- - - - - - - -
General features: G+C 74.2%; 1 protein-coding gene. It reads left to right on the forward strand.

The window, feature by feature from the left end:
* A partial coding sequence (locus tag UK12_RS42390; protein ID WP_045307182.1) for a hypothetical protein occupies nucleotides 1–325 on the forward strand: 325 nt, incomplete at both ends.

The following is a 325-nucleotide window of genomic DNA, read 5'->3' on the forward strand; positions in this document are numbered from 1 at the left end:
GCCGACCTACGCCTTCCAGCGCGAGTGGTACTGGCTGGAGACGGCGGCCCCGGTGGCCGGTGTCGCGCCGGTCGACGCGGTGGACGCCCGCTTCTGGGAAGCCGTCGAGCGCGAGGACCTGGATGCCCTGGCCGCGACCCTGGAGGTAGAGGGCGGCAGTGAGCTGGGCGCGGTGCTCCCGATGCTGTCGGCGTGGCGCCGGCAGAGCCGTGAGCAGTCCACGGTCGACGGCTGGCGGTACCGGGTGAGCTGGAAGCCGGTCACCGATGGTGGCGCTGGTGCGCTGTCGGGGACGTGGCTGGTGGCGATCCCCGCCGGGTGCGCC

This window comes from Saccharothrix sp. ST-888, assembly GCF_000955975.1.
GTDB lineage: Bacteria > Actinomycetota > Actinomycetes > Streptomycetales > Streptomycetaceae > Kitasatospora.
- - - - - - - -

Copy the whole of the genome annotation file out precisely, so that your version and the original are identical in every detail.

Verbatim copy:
General features: G+C 74.2%; 1 protein-coding gene. It reads left to right on the forward strand.

The window, feature by feature from the left end:
* A partial coding sequence (locus tag UK12_RS42390; protein ID WP_045307182.1) for a hypothetical protein occupies nucleotides 1–325 on the forward strand: 325 nt, incomplete at both ends.

The following is a 325-nucleotide window of genomic DNA, read 5'->3' on the forward strand; positions in this document are numbered from 1 at the left end:
GCCGACCTACGCCTTCCAGCGCGAGTGGTACTGGCTGGAGACGGCGGCCCCGGTGGCCGGTGTCGCGCCGGTCGACGCGGTGGACGCCCGCTTCTGGGAAGCCGTCGAGCGCGAGGACCTGGATGCCCTGGCCGCGACCCTGGAGGTAGAGGGCGGCAGTGAGCTGGGCGCGGTGCTCCCGATGCTGTCGGCGTGGCGCCGGCAGAGCCGTGAGCAGTCCACGGTCGACGGCTGGCGGTACCGGGTGAGCTGGAAGCCGGTCACCGATGGTGGCGCTGGTGCGCTGTCGGGGACGTGGCTGGTGGCGATCCCCGCCGGGTGCGCC

This window comes from Saccharothrix sp. ST-888, assembly GCF_000955975.1.
GTDB lineage: Bacteria > Actinomycetota > Actinomycetes > Streptomycetales > Streptomycetaceae > Kitasatospora.